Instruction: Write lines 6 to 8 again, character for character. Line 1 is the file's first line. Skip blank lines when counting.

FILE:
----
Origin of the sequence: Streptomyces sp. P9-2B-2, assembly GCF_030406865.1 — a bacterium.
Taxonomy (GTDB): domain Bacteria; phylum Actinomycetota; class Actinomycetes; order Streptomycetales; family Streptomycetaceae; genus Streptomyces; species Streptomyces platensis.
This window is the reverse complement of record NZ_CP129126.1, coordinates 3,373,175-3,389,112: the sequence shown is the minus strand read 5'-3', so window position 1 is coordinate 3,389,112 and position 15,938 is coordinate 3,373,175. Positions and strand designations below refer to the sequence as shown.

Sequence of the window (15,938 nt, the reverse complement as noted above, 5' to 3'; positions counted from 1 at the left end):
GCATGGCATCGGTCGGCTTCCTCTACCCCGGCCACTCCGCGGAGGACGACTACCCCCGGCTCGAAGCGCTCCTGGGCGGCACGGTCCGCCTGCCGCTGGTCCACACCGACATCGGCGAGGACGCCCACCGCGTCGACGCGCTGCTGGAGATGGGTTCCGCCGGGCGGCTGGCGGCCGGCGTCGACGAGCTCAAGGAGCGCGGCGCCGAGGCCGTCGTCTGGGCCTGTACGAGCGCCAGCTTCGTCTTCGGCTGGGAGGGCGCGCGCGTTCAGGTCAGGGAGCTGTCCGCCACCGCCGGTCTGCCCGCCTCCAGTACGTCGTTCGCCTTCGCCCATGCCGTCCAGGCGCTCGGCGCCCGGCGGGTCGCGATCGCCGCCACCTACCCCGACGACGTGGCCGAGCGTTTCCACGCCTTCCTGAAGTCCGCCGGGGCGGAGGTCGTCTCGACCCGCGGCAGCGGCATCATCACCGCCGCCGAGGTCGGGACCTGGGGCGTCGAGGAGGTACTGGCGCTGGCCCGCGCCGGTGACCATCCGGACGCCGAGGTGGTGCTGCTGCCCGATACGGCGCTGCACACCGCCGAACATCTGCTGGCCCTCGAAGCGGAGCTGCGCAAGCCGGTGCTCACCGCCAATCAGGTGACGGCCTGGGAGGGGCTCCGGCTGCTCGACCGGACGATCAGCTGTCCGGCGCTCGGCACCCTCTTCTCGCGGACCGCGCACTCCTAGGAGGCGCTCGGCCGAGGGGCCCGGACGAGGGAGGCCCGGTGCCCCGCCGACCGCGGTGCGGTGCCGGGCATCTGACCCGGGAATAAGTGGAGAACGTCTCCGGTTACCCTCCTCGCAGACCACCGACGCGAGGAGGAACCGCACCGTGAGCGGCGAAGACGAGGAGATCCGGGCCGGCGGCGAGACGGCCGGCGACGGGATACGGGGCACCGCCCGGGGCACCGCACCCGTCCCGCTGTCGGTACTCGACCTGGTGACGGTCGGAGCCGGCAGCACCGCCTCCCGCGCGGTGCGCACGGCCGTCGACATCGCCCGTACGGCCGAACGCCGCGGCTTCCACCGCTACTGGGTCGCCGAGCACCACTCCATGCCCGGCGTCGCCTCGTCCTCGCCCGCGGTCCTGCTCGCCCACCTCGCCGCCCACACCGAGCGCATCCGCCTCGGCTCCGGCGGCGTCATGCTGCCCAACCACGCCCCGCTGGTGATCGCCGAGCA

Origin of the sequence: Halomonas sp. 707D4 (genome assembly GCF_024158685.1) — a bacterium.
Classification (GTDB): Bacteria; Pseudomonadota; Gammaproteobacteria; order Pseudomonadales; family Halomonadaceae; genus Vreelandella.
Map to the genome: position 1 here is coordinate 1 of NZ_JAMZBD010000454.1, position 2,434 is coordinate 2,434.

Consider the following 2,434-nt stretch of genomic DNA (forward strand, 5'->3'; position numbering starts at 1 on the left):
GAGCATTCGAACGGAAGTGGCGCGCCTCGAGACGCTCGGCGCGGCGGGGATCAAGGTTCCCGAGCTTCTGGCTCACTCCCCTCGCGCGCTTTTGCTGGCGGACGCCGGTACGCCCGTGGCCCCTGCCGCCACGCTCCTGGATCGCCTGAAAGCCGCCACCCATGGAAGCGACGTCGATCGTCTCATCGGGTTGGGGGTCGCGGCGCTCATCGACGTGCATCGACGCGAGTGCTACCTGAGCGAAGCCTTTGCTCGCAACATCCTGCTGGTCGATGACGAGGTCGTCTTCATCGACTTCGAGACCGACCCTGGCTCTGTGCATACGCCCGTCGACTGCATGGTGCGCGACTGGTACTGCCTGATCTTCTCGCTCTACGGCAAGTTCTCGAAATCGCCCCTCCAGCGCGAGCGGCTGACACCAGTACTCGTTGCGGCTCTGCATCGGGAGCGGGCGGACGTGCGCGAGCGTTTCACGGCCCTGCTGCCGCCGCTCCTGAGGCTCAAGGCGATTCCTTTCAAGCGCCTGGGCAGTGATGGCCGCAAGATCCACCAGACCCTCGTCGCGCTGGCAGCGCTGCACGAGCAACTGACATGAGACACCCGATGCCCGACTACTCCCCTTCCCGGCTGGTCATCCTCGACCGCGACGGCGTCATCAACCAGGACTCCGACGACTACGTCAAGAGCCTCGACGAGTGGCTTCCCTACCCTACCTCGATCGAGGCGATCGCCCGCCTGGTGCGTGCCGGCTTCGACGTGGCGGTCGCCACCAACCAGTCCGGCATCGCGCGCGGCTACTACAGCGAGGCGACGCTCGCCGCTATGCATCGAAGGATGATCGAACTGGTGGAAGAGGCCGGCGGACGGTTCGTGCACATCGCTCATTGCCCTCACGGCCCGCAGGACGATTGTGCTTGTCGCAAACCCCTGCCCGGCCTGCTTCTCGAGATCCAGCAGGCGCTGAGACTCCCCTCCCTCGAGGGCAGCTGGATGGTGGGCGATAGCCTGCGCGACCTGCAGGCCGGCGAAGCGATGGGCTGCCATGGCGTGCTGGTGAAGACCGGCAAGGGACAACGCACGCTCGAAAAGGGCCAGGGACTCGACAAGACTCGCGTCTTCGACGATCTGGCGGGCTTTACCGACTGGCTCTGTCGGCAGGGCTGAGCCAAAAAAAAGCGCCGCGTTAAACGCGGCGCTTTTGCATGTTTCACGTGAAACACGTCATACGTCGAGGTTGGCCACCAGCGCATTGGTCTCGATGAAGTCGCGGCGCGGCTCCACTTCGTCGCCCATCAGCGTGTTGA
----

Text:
Origin of the sequence: Halomonas sp. 707D4 (genome assembly GCF_024158685.1) — a bacterium.
Classification (GTDB): Bacteria; Pseudomonadota; Gammaproteobacteria; order Pseudomonadales; family Halomonadaceae; genus Vreelandella.
Map to the genome: position 1 here is coordinate 1 of NZ_JAMZBD010000454.1, position 2,434 is coordinate 2,434.